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    Singapore's Free Trade Agreements

    Benefiting from FTAs

    Singapore’s extensive free trade agreements (FTA), coupled with a transparent legal system and educated workforce, have been credited with accelerating the country’s transformation to a first-world economy.

    The country’s 13 bilateral and 11 regional FTAs include some of the largest combined trade agreements in the ASEAN-China, ASEAN-India, and ASEAN-Hong Kong trade blocs — providing Singapore-based businesses with access to preferential markets, free or reduced import tariffs, as well as enhanced intellectual property regulations.

    Despite regional players maintaining strong FTA networks, they are not as extensive as Singapore’s. Due to these factors, the country will continue to be the default location for businesses seeking to expand into Southeast Asia and neighboring regions.  

    Foreign investors should seek the help of registered advisors to understand how they can benefit from the incentives covered under Singapore’s FTAs.

    What are the types of FTAs?

    There are two types of FTAs: bilateral (agreements between Singapore and a single trading partner) and regional (signed between Singapore and a group of trading partners).

    List of Bilateral Free Trade Agreements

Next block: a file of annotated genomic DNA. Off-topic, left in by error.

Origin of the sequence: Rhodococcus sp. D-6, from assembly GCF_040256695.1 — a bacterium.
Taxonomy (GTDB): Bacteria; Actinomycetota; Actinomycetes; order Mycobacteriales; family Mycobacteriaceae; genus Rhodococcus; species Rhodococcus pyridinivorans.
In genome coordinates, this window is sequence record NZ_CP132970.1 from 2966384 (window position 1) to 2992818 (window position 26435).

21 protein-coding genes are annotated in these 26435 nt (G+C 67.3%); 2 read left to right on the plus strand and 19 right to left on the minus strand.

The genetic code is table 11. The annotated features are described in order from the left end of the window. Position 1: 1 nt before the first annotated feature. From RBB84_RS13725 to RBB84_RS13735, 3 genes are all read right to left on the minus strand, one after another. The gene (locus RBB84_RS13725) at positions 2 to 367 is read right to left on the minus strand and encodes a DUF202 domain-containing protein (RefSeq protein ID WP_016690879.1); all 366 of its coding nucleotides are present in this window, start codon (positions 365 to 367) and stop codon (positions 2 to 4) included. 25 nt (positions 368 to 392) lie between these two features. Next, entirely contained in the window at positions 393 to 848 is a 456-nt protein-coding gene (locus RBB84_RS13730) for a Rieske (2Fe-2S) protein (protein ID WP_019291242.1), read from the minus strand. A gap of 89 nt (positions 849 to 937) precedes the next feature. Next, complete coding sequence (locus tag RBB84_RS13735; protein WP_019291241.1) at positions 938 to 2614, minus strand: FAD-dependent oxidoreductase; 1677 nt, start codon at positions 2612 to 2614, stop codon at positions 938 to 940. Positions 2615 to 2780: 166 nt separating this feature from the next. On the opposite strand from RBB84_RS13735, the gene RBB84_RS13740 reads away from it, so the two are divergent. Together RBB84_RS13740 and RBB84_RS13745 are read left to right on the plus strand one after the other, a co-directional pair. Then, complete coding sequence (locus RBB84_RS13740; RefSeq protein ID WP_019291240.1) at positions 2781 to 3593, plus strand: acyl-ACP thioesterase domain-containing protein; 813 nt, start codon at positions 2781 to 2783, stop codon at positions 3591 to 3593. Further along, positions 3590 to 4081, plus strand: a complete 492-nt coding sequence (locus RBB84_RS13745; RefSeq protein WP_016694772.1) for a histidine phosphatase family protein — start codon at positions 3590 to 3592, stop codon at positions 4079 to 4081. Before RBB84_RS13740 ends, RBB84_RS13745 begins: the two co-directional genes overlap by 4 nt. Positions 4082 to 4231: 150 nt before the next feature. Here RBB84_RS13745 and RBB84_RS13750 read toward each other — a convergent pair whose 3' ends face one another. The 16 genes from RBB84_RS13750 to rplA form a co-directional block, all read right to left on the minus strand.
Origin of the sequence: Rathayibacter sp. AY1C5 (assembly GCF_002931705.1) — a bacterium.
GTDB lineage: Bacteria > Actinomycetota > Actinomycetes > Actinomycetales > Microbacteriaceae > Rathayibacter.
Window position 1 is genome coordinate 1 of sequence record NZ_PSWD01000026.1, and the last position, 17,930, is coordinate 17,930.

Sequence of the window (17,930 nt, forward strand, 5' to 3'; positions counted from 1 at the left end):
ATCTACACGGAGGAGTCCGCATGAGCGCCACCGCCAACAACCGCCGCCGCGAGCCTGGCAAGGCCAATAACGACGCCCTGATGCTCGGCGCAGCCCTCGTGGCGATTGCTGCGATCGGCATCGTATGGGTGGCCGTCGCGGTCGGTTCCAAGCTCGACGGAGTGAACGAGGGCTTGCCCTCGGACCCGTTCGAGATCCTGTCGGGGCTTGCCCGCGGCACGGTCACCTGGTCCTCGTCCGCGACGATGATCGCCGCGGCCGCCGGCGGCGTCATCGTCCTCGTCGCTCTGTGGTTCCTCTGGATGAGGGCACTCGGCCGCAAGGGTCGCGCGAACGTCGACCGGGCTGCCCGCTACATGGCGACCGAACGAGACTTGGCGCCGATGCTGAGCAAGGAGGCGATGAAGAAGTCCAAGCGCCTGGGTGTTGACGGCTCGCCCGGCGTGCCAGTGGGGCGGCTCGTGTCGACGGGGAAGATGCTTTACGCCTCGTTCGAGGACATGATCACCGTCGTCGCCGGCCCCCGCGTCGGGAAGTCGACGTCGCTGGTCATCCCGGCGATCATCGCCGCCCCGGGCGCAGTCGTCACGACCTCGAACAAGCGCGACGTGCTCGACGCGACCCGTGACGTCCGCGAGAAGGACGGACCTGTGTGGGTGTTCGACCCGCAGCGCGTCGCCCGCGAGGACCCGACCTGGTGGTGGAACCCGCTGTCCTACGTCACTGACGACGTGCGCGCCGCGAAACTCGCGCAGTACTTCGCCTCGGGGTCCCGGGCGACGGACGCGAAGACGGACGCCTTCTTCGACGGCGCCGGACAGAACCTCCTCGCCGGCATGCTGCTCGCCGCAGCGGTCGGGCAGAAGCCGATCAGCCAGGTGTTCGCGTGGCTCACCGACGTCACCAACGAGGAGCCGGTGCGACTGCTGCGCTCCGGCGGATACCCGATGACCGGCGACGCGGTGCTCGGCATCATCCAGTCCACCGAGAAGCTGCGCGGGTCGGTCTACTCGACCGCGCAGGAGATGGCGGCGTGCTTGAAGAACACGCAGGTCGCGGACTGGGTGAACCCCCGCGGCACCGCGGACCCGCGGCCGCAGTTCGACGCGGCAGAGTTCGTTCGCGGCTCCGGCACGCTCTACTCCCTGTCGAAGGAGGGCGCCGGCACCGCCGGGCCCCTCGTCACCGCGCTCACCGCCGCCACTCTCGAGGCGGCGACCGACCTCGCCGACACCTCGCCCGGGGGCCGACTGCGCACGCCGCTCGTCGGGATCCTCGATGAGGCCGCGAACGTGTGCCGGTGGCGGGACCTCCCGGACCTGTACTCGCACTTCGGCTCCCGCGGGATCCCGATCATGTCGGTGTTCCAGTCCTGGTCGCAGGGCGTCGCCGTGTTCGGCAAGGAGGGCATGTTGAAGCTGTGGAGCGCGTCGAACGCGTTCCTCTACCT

China-Singapore FTA (CSFTA)

    Peru-Singapore FTA (PeSFTA)

    India-Singapore Comprehensive Economic Cooperation Agreement (CECA)

    Singapore-Australia FTA (SAFTA)

    Japan-Singapore Economic Partnership Agreement (JSEPA)

    Singapore-Costa Rica FTA (SCRFTA

    Republic of Korea-Singapore FTA (KSFTA)

    Singapore-Jordan FTA (SJFTA)

    New Zealand-Singapore Comprehensive Economic Partnership Agreement (ANZSCEP)

    Sri Lanka-Singapore FTA (SLSFTA)

    Panama-Singapore FTA (PSFTA)

    Turkey-Singapore FTA (TRSFTA)

    United States-Singapore FTA (USSFTA)

     
     
     

    List of Regional Free Trade Agreements

    ASEAN-Australia-New Zealand Free Trade Area (AANZFTA)

    ASEAN Free Trade Area (AFTA)

    ASEAN-China Free Trade Area (ACFTA)

    Comprehensive and Progressive Agreement for Trans-Pacific Partnership (CPTPP)

    ASEAN-Hong Kong, China Free Trade Area (AHKFTA)

     

    EFTA-Singapore FTA (ESFTA)

    ASEAN-India Free Trade Area (AIFTA)

    Singapore-Eurasian Economic union (EAEUSFTA)

    ASEAN-Japan Comprehensive Economic Partnership (AJCEP)

    Regional Comprehensive Economic Partnership (RCEP)

    ASEAN-Republic of Korea Free Trade Area (AKFTA)

    GCC-Singapore FTA (GSFTA)

    Trans-Pacific Strategic Economic Partnership (TPSEP)

     

    Since the inception of the CSFTA, China has since become Singapore’s largest trading partner, with total trade worth more than US$135 billion in 2019.  In October 2019, the two countries announced an upgrade to the CSFTA, which included changes to the investment chapter of the original agreement.

    Under this chapter, investors from both countries will receive a ‘high-level’ of investment protection through the application of a ‘national treatment’ and the ‘most favored nation treatment status’ (MFN) for businesses.